The problem is this: Inmates have only limited access to legal assistance. Yes, they’re entitled to an attorney for their case but not for all appeals and not for other legal cases such as habeas corpus and civil lawsuits. Of course, they probably don’t have money to hire counsel for those cases. And while they can represent themselves, a large proportion of inmates are functionally illiterate, poorly educated, or have limited English skills, so they can’t realistically research and write about their legal issues.

As a result, jailhouse lawyers exist. These are inmates who are willing to provide legal help to other inmates. Almost none of them have law degrees, so they are largely self-taught. The courts have held that unless prisons provide reasonable alternatives, they must allow assistance from jailhouse lawyers. Furthermore, the prisons must allow adequate law libraries.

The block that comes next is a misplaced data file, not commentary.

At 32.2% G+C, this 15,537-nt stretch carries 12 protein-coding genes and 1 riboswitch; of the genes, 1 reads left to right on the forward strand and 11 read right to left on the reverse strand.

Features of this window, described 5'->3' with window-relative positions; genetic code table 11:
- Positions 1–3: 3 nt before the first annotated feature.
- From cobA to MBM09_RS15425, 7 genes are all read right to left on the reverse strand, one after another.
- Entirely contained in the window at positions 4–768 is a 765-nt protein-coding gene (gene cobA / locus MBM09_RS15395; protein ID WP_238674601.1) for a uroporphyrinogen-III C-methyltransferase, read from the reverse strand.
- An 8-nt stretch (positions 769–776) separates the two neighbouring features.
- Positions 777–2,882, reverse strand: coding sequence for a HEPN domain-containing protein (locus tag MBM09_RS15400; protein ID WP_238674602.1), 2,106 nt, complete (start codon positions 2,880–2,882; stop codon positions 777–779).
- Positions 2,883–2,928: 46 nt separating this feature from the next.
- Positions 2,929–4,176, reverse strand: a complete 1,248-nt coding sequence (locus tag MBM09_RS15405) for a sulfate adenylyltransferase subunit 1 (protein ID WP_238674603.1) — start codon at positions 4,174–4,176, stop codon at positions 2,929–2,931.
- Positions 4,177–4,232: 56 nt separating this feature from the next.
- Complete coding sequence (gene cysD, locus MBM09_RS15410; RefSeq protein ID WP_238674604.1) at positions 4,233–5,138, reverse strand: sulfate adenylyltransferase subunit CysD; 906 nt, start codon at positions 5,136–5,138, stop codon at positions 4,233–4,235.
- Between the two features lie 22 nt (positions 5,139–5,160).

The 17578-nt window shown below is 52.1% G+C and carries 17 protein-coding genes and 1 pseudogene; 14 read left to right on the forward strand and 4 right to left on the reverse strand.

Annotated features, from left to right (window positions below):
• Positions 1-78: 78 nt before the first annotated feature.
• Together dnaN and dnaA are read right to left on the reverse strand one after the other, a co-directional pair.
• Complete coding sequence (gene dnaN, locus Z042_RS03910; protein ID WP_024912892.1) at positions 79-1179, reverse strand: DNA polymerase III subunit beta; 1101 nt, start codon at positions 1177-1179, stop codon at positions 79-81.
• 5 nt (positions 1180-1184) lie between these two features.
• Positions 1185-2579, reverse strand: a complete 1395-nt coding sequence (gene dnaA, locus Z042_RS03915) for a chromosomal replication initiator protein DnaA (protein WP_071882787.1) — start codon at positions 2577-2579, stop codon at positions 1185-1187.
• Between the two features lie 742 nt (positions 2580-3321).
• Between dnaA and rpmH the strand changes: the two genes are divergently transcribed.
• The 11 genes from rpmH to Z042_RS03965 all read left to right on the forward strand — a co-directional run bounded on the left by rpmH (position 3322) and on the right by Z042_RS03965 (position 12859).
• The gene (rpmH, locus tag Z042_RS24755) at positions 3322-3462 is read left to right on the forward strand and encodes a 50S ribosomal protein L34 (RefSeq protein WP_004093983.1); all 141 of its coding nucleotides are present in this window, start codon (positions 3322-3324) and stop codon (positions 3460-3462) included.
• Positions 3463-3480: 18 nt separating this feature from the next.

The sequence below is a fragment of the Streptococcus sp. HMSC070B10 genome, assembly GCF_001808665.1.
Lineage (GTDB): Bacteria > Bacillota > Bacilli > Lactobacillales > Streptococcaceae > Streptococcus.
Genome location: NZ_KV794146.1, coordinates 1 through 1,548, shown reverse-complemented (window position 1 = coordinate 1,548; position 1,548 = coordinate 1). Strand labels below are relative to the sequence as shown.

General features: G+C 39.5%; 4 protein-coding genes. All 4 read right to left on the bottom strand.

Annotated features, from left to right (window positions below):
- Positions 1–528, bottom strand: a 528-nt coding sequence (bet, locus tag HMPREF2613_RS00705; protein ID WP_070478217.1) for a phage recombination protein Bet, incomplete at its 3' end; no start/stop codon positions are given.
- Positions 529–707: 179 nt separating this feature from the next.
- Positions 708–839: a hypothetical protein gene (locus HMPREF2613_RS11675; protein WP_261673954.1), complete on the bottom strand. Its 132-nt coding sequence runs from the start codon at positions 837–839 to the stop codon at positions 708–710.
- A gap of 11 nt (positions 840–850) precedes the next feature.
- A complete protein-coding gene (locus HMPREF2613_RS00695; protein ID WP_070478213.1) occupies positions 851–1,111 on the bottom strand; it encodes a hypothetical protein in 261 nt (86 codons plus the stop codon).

I think jailhouse lawyers could make a wonderful addition to a book. Maybe your hardened con redeems himself by struggling against all odds to prove someone else’s innocence or to improve prison conditions. If you’re considering this plot idea, this handbook might help.

Ineffective assistance

Last week I posted about the right of criminal defendants to be represented by counsel. Today I’m discussing a related matter—what if the defense lawyer sucks?

On the one hand, the case law is clear: defendants have the right to effective assistance. While this doesn’t mean the lawyer has to be a Clarence Darrow, it does mean she has to do her job competently. If she doesn’t, a conviction may be overturned.